My review contains spoilers and they're mostly my thoughts as I went with the book...
Morgan O’Neill’s latest offering, Begun by Time, was a lovely prequel to The Thornless Rose (Elizabethan Time Travel #1). TBH I’m not a big time travel theme enthusiast (I have my reasons) yet this series got me hooked since I read the blurb of book 1. I’ve enjoyed it so thoroughly that I’ve been eagerly waiting for the next installment...
The Thornless Rose begins at 1945 when Dr. Jonathan Brandon, a member of RAF in his early 30s, goes to a favorite inn of his for a bite, where he simply vanishes into the thin air. At that time, he was engaged to Catherine Hastings, their marriage only a handful of days away. No clue was ever found as to what happened to him, including his body. There were wild speculations about his disappearance, though nothing was ever proved; just how can a living, breathing man vanish into thin air!
Years have passed since then. At present time, Anne, Catherine’s granddaughter, is visiting London to spend some quality time with her 80+ yrs. old grandmother. She had no idea of Catherine’s past and her association with Jonathan, who went by as ‘Jonnie’ to his loved ones. This seemed like secret that was just waiting to be unearthed when Anne finds the hidden boxes full of articles and documents in Catherine’s attic and becomes instantly intrigued by this mysterious, yet fascinating story of the missing RAF Doctor Brandon. Surprisingly enough, her now deceased grandfather Arthur’s involvement was also prominent in the investigation. From there, before Anne could even take everything in, an incredible journey is put into motion for which she was in no way prepared. She certainly didn’t thought about being thrown 400yrs. back in time where she’d be able to meet Queen Elizabeth I, in search of Jonathan. Neither did she ever think that not only she’d find him, but also fall in love with him madly.
I’ve never been particularly interested in the history of Tudor England. Apart from its contemporary setting, this novel connects and heavily relies on that without being made to feel like taking a History lesson. The fusion of the historical facts with the fictional was done very well. In the course of the story, some key historical figures such as Robert Dudley, Thomas Howard, the first Duke of Norfolk, Lettice Knollys, not to mention the venerable Queen Elizabeth I, were introduced. They played their roles as needed throughout, which is why I had to research online to find out who was who and how they were connected. The authors’ knowledge of Tudor history was admirable.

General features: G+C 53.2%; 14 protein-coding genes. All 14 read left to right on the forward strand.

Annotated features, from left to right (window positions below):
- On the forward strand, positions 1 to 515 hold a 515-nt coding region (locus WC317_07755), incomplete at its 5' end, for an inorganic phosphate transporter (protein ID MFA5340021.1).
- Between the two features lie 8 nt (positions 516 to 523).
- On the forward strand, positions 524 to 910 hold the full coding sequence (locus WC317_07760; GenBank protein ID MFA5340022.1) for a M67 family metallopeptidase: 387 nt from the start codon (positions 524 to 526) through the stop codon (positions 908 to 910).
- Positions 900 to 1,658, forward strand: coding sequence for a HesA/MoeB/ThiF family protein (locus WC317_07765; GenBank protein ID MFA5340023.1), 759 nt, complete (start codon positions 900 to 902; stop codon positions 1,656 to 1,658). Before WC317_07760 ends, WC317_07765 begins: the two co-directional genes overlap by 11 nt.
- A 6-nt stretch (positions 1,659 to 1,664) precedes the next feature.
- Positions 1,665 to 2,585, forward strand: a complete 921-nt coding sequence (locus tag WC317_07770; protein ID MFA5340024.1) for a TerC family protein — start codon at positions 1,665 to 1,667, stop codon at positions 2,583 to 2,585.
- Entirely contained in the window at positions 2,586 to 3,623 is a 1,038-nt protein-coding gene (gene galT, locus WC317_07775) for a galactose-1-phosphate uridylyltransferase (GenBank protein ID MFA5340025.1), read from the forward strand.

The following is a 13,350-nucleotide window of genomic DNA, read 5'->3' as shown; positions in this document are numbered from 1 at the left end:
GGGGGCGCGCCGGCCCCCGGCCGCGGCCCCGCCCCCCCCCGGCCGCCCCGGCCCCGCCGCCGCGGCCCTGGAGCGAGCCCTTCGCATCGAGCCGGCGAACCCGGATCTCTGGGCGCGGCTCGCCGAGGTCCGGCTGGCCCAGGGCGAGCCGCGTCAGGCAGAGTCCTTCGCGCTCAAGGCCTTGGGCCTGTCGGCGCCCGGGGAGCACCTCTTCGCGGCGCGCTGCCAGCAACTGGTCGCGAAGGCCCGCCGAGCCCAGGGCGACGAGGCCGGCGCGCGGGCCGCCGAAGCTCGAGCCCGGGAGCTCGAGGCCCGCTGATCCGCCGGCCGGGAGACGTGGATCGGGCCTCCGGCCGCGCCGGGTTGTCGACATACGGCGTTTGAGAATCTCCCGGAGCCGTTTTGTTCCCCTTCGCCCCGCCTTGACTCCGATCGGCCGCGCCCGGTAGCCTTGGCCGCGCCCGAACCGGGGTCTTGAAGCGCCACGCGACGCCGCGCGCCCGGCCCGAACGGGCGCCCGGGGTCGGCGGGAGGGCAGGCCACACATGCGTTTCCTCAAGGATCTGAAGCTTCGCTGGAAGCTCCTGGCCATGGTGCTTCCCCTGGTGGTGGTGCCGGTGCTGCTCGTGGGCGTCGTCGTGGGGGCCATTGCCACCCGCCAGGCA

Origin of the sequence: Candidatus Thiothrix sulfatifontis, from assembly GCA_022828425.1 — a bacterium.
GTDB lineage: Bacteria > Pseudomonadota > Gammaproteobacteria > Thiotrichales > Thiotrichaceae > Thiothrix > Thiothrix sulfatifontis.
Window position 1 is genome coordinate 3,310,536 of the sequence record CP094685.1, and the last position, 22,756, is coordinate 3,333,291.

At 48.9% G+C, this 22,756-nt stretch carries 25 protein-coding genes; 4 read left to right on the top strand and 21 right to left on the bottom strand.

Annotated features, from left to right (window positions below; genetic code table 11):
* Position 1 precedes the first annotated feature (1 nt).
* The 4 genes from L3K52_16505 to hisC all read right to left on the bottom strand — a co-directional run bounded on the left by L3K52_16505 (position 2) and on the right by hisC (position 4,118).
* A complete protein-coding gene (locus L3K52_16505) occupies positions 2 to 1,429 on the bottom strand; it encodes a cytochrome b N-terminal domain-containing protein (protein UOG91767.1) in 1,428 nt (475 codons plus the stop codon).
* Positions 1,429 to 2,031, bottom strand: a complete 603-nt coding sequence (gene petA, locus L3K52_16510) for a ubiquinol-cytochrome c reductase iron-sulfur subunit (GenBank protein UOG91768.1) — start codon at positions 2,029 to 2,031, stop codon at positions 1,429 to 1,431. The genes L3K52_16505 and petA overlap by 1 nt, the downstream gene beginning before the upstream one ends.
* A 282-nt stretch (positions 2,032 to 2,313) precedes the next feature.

I won’t spoiler anymore as The Thornless Rose was absolutely brilliant. But honestly speaking, I didn’t think I needed to read any backstory per say because whatever was told there was enough for me to piece together a timelime of the incidents since Jonathan’s disappearance. Even though the story largely jumps to the present time and then proceeds to narrate the terrific adventures of Anne and Jonathan (including some great smexy times ;)) full of lies, betrayal, plotting and murder, enemies who came to haunt Jonathan more than once putting his and Anne’s life in danger. In short, every Tudor court intrigue imaginable. The story ends in sort of a cliffhanger. Not the type where the story abruptly ends, but just that there was no resolution to Jonathan and Anne’s fate. We had no idea if they’d be permanent residents and guests of Queen Elizabeth I or would Catherine have a chance to see her beloved Jonnie once more.
I know some had a problem with Catherine and Jonathan being engaged but TBH, the whole premise of the story was so very complex that it didn’t bug me as much as I thought it would. Besides, even though they were engaged, Catherine and Jonathan were never lovers. This and much more is explained in the prequel, Begun by Time, shedding lights on the events that has gone on before Anne became an active part of it.
Begun by Time starts in midst of the destruction of WWII. Catherine was just a young girl in her early 20s, working as a volunteer with some of her friends, under the friendly but watchful eyes of Rose Brandon. When Rose dies in a tragic bomb blast, Catherine, a witness to the whole thing, becomes despondent. It’s on her funeral that she meets Rose’s whole family; her husband Nigel and son Jonathan, who was already an RAF Doctor. Jonathan was recovering from a wound of his own, something Catherine has heard, alongside many other good things about him from Rose. The small yet loving, tight-knit family of 3 was devastated by Rose’s passing and there was nothing Catherine or anyone else could say or do to console the bereaved father and son.
Yet from there, with Catherine’s own small and tight-knit family of 3, forms an attachment; the friendship that she had with Rose extended to Nigel and Jonathan. Catherine’s mom and dad accept this and Nigel and Jonathan become regular guests at their humble abode, and vice versa. With war still raging and deaths everywhere, both Catherine and Jonathan very soon come to realize that they don’t want to waste anymore time to take their friendship to the next level. With both their parents’ blessings they even get engaged.